OceanSide church of Christ

 Previous Return to Articles Next 


Victor M. Eskew


            It is common to hear individuals speak the words that title this article:  “I am worried.”  People are worried about the pandemic.  People are worried about the election.  People are worried about the violence we witness constantly in our streets.  People worry about their jobs.  People worry about their healthcare.  People worry about the stock market.  People worry about their children and grandchildren.  People worry about the church.  Yes, many, many people are suffering with disturbing thoughts at this time in history.

            In the pages of the King James Version, the words “worry” and “worried” are never found.  Other terms, however, are used that indicate worry and agitation of the mind:  “fret” (I Sam. 1:6), “fearful” (Mark 4:40), “careful” (Phil. 4:6), “troubled” (Luke 10:41), and “taking thought” (Matt. 6:27-28) are a few of these terms.  Man has always had a tendency to worry.  It seems like an emotion over which we have little, or no, control.

            The Bible has numerous texts that counsel us about worry.  The basic message of the Bible regarding worry is simply:  “Don’t do it.”  Please consider three passages of Scripture without any commentary.  The first is Psalm 37:1-5. 


                        “Fret not thyself because of evil doers, neither be thou envious against                                                    the workers of iniquity.  For they shall soon be cut down like grass, and                                                  wither as the green herb.  Trust in the Lord, and do good; so shalt thou                                                  dwell in the land, and verily thou shalt be fed.  Delight thyself in the                                                      Lord; and he shall give thee the desires of thine heart.  Commit thy way                                                 unto the Lord; trust also in him; and he shall bring it to pass.”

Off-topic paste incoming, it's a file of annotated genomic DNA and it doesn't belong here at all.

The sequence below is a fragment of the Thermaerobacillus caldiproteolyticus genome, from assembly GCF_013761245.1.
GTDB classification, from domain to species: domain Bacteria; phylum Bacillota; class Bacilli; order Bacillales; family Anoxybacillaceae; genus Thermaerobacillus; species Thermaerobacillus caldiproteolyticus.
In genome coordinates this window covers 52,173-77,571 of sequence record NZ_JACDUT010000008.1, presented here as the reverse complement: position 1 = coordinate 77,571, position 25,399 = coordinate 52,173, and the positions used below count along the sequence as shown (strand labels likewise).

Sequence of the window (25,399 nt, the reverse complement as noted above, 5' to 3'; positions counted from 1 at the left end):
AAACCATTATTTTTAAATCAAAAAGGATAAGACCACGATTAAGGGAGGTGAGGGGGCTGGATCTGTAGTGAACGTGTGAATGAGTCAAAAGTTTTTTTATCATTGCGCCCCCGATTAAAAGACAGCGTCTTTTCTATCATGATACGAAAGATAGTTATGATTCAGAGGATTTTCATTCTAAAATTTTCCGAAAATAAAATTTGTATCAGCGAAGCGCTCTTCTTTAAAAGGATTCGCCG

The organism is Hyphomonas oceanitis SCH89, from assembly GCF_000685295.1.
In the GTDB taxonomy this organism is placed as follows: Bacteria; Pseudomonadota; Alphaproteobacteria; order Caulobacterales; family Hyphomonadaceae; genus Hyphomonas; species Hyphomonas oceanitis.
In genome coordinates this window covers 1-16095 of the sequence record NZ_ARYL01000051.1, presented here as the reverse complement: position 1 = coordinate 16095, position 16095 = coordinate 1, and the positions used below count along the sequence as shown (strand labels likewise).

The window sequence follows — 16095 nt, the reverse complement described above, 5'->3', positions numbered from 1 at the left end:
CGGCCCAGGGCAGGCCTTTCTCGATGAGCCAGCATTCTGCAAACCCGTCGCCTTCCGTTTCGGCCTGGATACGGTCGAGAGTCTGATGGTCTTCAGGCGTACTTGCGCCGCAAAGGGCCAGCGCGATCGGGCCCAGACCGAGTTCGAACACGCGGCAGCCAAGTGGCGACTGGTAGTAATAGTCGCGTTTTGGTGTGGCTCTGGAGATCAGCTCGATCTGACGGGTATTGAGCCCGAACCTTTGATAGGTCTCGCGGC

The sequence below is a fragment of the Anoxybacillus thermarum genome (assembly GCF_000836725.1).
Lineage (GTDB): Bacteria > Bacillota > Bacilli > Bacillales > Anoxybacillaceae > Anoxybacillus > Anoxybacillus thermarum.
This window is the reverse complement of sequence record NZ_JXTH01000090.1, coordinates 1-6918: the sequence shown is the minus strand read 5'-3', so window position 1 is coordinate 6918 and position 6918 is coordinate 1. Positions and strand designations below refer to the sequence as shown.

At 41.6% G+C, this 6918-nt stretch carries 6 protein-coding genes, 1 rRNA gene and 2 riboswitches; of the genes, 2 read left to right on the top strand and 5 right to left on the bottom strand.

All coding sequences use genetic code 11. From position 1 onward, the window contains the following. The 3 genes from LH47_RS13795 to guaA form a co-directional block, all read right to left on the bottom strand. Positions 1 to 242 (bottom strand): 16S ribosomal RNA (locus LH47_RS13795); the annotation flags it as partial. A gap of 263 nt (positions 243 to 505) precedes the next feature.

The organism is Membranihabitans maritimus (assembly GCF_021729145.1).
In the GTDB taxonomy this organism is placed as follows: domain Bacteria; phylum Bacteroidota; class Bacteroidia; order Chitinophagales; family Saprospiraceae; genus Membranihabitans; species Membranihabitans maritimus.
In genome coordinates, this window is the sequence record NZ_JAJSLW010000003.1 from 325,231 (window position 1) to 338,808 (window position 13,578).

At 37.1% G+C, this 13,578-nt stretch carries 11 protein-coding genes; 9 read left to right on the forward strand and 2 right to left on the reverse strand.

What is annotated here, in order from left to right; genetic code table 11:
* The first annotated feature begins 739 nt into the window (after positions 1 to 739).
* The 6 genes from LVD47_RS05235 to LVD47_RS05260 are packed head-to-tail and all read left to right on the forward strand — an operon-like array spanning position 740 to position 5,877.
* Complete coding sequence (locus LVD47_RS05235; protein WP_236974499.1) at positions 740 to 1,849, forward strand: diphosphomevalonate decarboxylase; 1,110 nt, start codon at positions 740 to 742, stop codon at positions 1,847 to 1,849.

Go back and read the text again.  Look for the answers to these two questions:  1) Why does the Lord tell us not to fret?  And 2) What does the Lord tell us to do instead of fret?

            The second text involves part of the Sermon on the Mount spoken by Jesus recorded in Matthew 6:25-34.